We Are All Artists Now

Seth Godin

November 14, 2012

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"This isn’t a manifesto for other people. This is a manifesto for you. It’s a manifesto for anyone who has been overlooked or brainwashed or seduced into being invisible."


How Long Are You Going to Wait?

They told you to get your résumé in order, to punch your ticket, to fit in, and to follow instructions. They told you to swallow your pride, not to follow your dream.

They promised trinkets and prizes and possibly riches if you would just suck it up and be part of the system, if you would merely do what you were told and conform.

They sold you debt and self-storage and reality TV shows. They sold your daughters and sons, too. All in exchange for what would happen later, when it was your turn.

It’s your turn.

You Are Not Your Career

Your ability to follow instructions is not the secret to your success.

You are hiding your best work, your best insight, and your best self from us every day.

We know how much you care, and it’s a shame that the system works overtime to push you away from the people and the projects you care about.

The world does not owe you a living, but just when you needed it, it has opened the door for you to make a difference.

It’s too bad that so much time has been wasted, but it would be unforgivable to wait any longer. You have the ability to contribute so much. We need you, now.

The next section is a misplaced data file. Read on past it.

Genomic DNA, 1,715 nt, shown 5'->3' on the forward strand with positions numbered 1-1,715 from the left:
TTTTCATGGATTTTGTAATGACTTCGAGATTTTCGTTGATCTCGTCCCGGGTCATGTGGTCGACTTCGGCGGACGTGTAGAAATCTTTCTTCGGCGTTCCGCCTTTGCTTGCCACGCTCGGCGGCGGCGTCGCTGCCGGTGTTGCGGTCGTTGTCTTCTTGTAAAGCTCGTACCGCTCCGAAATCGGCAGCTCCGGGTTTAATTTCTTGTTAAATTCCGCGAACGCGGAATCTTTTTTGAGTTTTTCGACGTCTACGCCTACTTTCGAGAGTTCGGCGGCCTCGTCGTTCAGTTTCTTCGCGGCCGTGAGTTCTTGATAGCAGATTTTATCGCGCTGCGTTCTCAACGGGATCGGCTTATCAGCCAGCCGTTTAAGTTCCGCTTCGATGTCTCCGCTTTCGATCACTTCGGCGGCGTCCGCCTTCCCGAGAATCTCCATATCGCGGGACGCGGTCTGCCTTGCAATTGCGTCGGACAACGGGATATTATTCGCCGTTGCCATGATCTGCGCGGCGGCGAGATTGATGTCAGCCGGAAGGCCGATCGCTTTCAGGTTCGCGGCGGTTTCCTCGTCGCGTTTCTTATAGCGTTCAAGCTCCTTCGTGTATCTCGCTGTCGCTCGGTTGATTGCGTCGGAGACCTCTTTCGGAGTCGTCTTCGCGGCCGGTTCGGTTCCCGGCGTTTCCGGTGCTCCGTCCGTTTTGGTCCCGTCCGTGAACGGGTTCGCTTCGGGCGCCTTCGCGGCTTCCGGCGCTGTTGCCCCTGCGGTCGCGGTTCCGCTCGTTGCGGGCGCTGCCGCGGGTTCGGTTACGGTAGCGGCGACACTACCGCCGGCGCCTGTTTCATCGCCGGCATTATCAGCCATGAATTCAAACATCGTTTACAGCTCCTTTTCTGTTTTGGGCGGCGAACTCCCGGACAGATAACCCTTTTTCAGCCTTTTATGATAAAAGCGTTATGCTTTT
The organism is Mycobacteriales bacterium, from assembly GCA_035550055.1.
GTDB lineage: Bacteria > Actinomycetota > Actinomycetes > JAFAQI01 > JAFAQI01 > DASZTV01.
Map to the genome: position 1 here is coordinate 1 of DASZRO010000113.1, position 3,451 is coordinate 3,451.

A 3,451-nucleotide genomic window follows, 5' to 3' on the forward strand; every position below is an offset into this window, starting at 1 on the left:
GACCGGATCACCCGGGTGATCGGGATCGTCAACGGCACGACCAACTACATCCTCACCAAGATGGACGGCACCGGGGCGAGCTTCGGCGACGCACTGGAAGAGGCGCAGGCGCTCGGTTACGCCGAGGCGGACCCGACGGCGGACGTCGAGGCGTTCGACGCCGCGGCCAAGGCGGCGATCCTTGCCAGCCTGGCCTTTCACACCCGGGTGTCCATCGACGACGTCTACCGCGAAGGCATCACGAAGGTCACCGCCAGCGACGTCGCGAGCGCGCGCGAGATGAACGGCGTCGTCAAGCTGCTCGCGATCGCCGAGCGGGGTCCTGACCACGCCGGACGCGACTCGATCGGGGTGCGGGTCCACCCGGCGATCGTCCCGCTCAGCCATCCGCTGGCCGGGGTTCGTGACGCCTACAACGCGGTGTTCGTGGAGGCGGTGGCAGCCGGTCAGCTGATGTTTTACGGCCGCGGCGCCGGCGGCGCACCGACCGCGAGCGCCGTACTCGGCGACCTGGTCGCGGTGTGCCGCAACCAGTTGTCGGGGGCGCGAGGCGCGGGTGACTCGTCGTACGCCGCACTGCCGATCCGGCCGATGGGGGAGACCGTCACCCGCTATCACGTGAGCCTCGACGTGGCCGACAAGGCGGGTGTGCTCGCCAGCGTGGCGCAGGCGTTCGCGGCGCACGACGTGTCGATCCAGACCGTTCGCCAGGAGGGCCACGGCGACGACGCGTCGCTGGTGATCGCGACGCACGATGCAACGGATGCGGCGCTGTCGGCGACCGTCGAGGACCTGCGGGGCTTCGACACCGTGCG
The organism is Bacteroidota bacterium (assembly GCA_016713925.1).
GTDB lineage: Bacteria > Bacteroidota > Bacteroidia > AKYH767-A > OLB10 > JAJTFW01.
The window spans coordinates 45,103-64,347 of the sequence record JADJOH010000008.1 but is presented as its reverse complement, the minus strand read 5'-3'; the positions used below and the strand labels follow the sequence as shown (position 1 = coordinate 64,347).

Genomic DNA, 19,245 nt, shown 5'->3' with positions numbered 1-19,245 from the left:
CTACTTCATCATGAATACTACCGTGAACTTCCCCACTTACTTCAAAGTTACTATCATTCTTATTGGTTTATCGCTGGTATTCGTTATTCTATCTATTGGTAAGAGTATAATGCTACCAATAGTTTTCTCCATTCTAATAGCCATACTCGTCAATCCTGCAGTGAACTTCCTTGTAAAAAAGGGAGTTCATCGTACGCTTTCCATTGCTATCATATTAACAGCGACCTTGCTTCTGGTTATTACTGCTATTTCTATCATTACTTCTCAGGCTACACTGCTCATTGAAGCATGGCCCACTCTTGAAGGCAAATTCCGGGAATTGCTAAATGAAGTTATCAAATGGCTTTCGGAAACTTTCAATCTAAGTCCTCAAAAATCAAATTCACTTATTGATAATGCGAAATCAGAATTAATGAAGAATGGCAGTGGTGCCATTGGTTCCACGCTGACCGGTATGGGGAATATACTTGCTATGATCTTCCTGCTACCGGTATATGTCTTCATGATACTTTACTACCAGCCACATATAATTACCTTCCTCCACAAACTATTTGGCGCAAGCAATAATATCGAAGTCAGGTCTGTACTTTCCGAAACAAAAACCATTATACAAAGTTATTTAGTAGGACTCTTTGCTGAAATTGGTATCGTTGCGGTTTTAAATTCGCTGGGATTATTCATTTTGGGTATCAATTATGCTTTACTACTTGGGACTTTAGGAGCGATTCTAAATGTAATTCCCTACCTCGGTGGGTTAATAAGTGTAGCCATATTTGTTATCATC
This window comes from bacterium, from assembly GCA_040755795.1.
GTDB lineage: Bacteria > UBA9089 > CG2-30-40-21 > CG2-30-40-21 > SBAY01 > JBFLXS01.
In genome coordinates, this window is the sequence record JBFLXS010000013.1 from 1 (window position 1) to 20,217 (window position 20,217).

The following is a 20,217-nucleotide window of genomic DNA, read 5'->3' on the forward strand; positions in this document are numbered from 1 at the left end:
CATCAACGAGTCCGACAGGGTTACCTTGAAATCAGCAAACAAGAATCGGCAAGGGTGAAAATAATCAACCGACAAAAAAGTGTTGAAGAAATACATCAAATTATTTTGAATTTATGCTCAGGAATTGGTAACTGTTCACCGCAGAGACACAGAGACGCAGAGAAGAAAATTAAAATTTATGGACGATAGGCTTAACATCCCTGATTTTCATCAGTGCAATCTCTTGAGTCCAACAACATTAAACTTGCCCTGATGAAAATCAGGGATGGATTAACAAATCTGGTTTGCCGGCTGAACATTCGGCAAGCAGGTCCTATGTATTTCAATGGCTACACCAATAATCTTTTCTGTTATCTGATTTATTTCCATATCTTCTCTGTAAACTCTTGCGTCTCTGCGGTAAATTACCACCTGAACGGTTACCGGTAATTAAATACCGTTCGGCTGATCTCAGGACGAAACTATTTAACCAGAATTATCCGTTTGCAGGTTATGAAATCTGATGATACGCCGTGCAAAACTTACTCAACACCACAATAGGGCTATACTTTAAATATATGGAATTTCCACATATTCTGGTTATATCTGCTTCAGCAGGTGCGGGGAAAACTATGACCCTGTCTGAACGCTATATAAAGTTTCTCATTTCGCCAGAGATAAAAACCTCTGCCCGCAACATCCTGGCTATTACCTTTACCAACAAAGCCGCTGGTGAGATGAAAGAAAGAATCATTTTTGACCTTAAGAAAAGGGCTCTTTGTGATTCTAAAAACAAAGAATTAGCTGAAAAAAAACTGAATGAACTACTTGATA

“Does Anyone Have Any Suggestions?”

We’ve all heard this request at the end of a meeting. Sometimes the moderator even means it. Sometimes the moderator, the boss, the person with a problem, actually wants to know if the group has an untried concept or an insight to share.

And the response is always the same. Silence. Sidelong glances, perhaps some shuffling of papers, but still, silence.


All these highly trained, well-paid, and respected people in a room and not one person has something to contribute? I doubt it.

Stick around for a few minutes, and if the moderator has earned any trust at all, someone speaks up.

And if that person isn’t summarily executed, someone else speaks up. And then more people. Until finally, the room is filled with energy, a buzz that you can feel.

Finally, we’re permitted to be human, to end the silence, to share our best work.

Amazingly, everyone in the room is capable of seeing and analyzing and solving. Everyone in the room is capable of passion. Everyone in the room can care enough to do something— if they can overthrow the self-induced, systemically amplified censor that keeps them in line.

Why didn’t anyone speak up earlier? Why did we have to wait until the meeting was over? Where does the strained silence come from? This isn’t a manifesto for other people.

This is a manifesto for you. It’s a manifesto for anyone who has been overlooked or brainwashed or seduced into being invisible.

A revolution is here, our revolution, and it is shining a light on what we’ve known deep down for a long time—you are capable of making a difference, of being bold, and of changing more than you are willing to admit. You are capable of making art.

Why Make Art?

Because you must. The new connected economy demands it and will reward you for nothing else.

Because you can. Art is what it is to be human.


“This isn’t a manifesto for other people. This is a manifesto for you. It’s a manifesto for anyone who has been overlooked or brainwashed or seduced into being invisible.”


The Icarus Deception

Just south of the Greek island of Samos lies the Icarian Sea. Legend has it that this is where Icarus died—a victim of his hubris.

His father, Daedalus, was a master craftsman. Banished to prison for sabotaging the work of King Minos (captor of the Minotaur), Daedalus created a brilliant escape plot, described in the myth that we were told as children.